Breda O’Brien: Calls for euthanasia fuelled by ageism and ableism
No compassion when those with terminal illness made wonder if they are burden
Why is despair in an older person treated so differently? Why is every other avenue, including gold-standard pain management and palliative care, not explored?
Kathleen Rogers has a terminal illness – motor neurone disease. Coping with a terminal diagnosis is an exhausting challenge. Recently, it has become even harder for Kathleen because she frequently hears her illness cited as a reason to introduce euthanasia or assisted suicide.
It is very damaging to constantly hear suggestions that the quality of life of people like her is so poor that the only compassionate option is to assist them to end their lives. She finds the phrase “dying with dignity” particularly troubling. It implies that death with dignity is impossible in certain circumstances without euthanasia.
I came across Kathleen when she made a video for Hope Ireland, a coalition of medical professionals and disability advocates which believes that the introduction of assisted suicide and euthanasia is a regressive step for vulnerable people – particularly the elderly and those with disabilities. She explained to me this week that she approached the organisation and made the video because she feels voices like hers are not being heard. Kathleen believes that a dignified death depends on many things, including adequate medical management and support from others, but that a legal right to ask another to help you to kill yourself is not among them.
Kathleen believes a dignified death depends on many things but a legal right to ask another to help you to kill yourself is not among them
She believes that euthanasia is being presented as an individual choice with no ramifications for others. She sees that as not only naive but a refusal to learn from the experience of other countries.
She is constantly being told that her choice – to continue to live out her life with help from family, friends and medical professionals – is fine for her but she must allow others to have a different choice. But she says that no one can make the decision to die in isolation without affecting others. Whether you call it assisted dying or assisted suicide, it already involves other people. It will have a particular impact on healthcare professionals and will totally change the doctor-patient relationship. It is already having an impact on her own wellbeing.
Kathleen believes that many of the arguments for euthanasia stem from ageism and ableism. If a young, healthy person wants to kill himself or herself, we do not respect his or her autonomy and stand back to respect his or her choice. We recognise that it is an act of despair and that it will have immense ramifications for family and friends. We intervene with compassion. We recognise that there is always a better way, and organise policy accordingly.
Why then, is despair in an older person treated so differently? Why is a desire to die in this age group seen as understandable? Why is every other avenue, including gold-standard pain management and palliative care, not explored?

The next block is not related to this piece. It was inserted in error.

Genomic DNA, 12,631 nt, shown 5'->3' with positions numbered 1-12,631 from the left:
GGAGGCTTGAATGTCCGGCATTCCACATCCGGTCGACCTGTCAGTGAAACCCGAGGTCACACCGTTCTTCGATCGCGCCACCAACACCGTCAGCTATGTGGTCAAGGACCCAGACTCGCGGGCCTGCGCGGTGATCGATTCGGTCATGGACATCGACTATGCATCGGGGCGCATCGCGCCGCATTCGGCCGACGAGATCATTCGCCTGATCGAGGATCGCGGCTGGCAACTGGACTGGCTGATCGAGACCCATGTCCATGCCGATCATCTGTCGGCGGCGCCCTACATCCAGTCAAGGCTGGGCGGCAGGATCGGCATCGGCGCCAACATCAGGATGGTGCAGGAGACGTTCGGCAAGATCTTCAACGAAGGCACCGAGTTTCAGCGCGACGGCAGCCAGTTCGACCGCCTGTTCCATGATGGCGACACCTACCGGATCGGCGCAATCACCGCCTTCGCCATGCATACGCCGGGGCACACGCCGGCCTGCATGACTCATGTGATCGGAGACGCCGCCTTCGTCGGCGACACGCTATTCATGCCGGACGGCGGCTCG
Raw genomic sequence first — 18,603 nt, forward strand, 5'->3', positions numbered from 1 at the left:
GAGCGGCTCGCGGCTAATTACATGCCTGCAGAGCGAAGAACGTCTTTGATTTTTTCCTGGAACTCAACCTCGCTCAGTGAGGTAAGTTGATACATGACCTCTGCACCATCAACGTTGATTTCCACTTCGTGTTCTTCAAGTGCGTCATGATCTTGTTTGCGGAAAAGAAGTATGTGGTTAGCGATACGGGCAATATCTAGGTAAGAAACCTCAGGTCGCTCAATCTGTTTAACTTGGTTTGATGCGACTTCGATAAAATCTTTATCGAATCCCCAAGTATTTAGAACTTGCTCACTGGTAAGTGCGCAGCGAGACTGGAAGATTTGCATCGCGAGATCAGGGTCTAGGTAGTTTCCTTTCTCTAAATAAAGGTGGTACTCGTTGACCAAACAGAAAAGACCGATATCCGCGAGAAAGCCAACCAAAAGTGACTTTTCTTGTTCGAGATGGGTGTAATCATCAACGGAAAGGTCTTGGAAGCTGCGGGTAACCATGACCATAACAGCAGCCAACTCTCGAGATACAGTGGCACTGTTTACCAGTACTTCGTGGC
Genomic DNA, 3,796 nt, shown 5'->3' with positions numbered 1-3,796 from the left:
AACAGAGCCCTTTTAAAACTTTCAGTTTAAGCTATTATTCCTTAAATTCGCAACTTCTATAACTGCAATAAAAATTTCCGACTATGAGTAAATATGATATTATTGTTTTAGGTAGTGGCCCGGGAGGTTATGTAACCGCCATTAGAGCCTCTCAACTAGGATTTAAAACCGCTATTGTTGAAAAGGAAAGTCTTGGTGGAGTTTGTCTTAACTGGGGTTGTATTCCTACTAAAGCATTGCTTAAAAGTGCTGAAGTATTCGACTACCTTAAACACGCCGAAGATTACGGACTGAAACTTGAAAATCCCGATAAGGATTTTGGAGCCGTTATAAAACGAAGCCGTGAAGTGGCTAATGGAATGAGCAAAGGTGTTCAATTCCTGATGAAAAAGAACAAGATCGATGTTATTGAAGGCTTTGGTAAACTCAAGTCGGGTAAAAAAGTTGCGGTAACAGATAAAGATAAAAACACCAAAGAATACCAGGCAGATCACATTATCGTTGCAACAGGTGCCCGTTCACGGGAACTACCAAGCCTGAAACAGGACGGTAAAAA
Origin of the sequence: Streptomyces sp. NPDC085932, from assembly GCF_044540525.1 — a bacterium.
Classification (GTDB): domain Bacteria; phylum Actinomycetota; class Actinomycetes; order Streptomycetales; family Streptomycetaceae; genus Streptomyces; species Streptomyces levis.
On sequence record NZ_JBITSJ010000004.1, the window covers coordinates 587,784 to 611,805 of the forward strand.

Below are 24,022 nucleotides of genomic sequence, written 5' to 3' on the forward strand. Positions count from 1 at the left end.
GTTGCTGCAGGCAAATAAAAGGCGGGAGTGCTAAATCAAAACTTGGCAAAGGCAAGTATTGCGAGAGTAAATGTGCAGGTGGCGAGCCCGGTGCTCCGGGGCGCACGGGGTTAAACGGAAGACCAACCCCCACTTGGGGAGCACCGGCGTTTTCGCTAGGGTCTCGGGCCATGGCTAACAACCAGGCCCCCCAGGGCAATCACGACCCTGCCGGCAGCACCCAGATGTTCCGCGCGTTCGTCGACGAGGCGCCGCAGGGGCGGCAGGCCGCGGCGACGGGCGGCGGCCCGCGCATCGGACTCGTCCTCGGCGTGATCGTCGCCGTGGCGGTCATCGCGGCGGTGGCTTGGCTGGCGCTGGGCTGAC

One of the things which Kathleen finds the hardest is the recognition she will become more and more dependent and will no longer be able to contribute economically to the State. She believes that if euthanasia is legalised, it will increase many people’s suffering. Along with a terminal illness, people will have to deal with the worry of wondering whether they are a burden. Are they wasting other people’s time and money? She thinks people will have to be very strong to resist an internal pressure to die prematurely if euthanasia is legalised.
Interviewing Kathleen the other night, I was struck once again by how the framing of an issue can exclude so many voices. The current frame is that euthanasia is compassionate. No one will be affected except the people who are put out of their misery. Denying access to euthanasia is akin to torture, as Richard Boyd Barrett said in the Dáil recently.
And yet it is acceptable to perpetuate the stereotyping and stigmatisation that already accompanies conditions like motor neurone disease. As the Health Service Executive website puts it, high-profile cases abroad where people have demanded euthanasia perpetuate “the widespread misconception that people with MND face the prospect of a painful and traumatic death from choking, malnutrition or suffocation . . . However, this is not the case. A recent study found that 98 per cent of people in England with MND died peacefully in their sleep, and 50 per cent of those people were able to die at home."
Legalisation leads to normalisation and a vicious cycle begins
The current Bill on euthanasia going through the Dáil has no time limit and is a mere 12 pages long. The equivalent Bill in the Australian state of Victoria was 133 pages long and had 68 different safeguards. Victoria has roughly the same population as the island of Ireland. Victorian premier Daniel Andrews said about a dozen people would make use of it in the first year. In fact, 10 times that number, 124 people, have died. Legalisation leads to normalisation and a vicious cycle begins.
Legislators in the UK, hardly a bastion of conservatism, overwhelming rejected euthanasia by a vote of 330 against 118 in 2015. The British Medical Association has just reaffirmed its opposition to it. In the pithy words of life peer David Alton, UK parliamentarians have repeatedly asked the question whether it is possible to allow euthanasia for a determined few without putting much larger numbers of others at risk – and they have concluded that it is not. Kathleen Rogers’ voice needs to be heard.